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Electric Vehicles Are Now The Equivalent Of Driving An 80 MPG Car

As the vehicles get more efficient and power companies switch to more clean energy, the footprint of driving an EV continues to shrink.

Electric Vehicles Are Now The Equivalent Of Driving An 80 MPG Car
[Photo: Flickr user Christopher Dorobek]

There are lots of reasons to buy an electric vehicle these days, starting with their cost. A recent analysis found that running an EV is, on average, 2.3 times cheaper than operating a traditional gas vehicle. There’s always been some concern that, despite the environmental cred not pumping gas gives, EV buyers weren’t doing as much for the environment as they thought: if the electricity powering your car comes from coal, you’re still polluting, just from a power plant, not your tailpipe.

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But EVs continue to get more efficient and the electricity they use is becoming cleaner. Because the U.S. grid is switching away from coal-fired power to natural gas and renewables, the footprint of the electricity grid, and therefore your EV, is getting smaller all the time.

2017

David Reichmuth, an engineer at the Union of Concerned Scientists, analyzed climate change emissions of EVs versus gasoline-powered cars using 2017 figures from the E.P.A. On average, though figures vary widely across the U.S., an EV now gets has the equivalent emissions of a gas car that gets 80 miles to the gallon (which is to say, basically no car on the market).

In some states, the equivalent MPGs of EVs are higher than that. In the Pacific Northwest, where most power comes from hydro, EVs get the equivalent of 96 MPGs. In California, which has plenty of solar, the equivalent is 109 MPG.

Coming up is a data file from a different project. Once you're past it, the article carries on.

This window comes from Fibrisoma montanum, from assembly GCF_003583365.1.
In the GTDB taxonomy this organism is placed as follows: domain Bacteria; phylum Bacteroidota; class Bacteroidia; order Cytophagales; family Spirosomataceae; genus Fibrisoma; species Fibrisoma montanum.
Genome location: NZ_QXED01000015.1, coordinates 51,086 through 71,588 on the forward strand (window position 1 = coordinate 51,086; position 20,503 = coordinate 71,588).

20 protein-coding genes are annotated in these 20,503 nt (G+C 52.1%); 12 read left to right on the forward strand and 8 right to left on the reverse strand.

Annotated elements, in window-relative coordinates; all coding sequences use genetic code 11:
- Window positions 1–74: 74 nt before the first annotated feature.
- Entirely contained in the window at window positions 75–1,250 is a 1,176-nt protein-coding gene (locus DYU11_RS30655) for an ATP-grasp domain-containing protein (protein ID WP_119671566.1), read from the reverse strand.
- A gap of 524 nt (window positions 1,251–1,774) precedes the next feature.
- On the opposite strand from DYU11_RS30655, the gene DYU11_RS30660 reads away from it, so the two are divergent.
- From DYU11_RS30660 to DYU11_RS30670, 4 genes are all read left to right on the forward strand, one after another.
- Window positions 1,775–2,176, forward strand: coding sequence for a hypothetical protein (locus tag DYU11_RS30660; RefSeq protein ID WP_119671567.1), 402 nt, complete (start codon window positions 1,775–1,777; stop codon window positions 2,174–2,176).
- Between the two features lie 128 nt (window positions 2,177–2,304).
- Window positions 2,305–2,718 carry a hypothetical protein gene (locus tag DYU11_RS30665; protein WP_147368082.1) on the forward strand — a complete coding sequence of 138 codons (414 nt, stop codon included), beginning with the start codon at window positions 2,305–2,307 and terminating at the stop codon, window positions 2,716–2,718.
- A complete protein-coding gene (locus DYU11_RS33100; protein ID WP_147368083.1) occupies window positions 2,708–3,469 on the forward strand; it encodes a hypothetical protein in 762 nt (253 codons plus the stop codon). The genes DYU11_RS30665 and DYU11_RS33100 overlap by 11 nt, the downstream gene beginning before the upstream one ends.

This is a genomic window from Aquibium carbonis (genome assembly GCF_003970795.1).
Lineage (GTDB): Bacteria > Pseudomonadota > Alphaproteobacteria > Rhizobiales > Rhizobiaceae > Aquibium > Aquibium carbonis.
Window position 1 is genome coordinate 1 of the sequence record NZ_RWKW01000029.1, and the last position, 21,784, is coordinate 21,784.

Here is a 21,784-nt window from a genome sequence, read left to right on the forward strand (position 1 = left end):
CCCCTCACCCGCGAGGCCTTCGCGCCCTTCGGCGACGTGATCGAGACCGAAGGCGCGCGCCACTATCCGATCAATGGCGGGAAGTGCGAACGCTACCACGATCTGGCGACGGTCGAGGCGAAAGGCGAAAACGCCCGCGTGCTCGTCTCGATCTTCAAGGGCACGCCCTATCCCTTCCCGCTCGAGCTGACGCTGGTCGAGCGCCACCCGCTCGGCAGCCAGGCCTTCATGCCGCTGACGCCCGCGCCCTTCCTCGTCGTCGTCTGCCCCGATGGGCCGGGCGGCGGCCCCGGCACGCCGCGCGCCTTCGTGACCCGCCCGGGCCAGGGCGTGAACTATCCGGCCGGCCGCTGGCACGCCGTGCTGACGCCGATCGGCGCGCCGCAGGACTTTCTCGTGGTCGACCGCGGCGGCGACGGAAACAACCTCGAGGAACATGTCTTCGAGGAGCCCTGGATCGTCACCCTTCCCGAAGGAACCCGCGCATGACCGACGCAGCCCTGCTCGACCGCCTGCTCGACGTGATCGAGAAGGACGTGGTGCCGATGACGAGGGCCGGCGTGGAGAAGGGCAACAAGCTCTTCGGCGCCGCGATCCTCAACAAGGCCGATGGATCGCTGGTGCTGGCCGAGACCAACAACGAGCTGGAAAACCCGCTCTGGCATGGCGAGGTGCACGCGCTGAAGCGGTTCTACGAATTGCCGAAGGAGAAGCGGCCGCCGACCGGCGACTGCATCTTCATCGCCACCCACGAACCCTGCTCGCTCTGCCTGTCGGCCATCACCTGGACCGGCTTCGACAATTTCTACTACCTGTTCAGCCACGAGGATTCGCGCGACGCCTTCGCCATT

Even older EVs are getting cleaner because their power is getting cleaner. “It’s difficult to make burning gasoline cleaner, and electricity is trending cleaner over time as we shift away from coal and add more renewables. This means that EVs that were sold years ago can run much cleaner than when they were purchased,” Reichmuth writes.

2009

Reichmuth’s maps show EVs and electricity generally has become cleaner between 2009 and 2017. In 2009, Midwestern power gave the equivalent EV efficiency of 39 MPG. Now it’s up to 51 MPG.

The figures compare the total emissions of extracting oil, refining it, and transporting to a gas station, as well as tailpipe emissions, with the total emissions from extracting a power source (coal, natural gas, and so on) and producing electricity from it. The EV figures are averages: different models have higher and lower performances.

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Many consumers worry about the cost, choice, and reliability of EVs but these concerns are probably increasingly misplaced. The price of batteries is falling fast. EVs already cover most trip distances. And manufacturers like Ford, GM, and Volkswagen are planning dozens of new EVs in the next few years.

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About the author

Ben Schiller is a New York staff writer for Fast Company. Previously, he edited a European management magazine and was a reporter in San Francisco, Prague, and Brussels.

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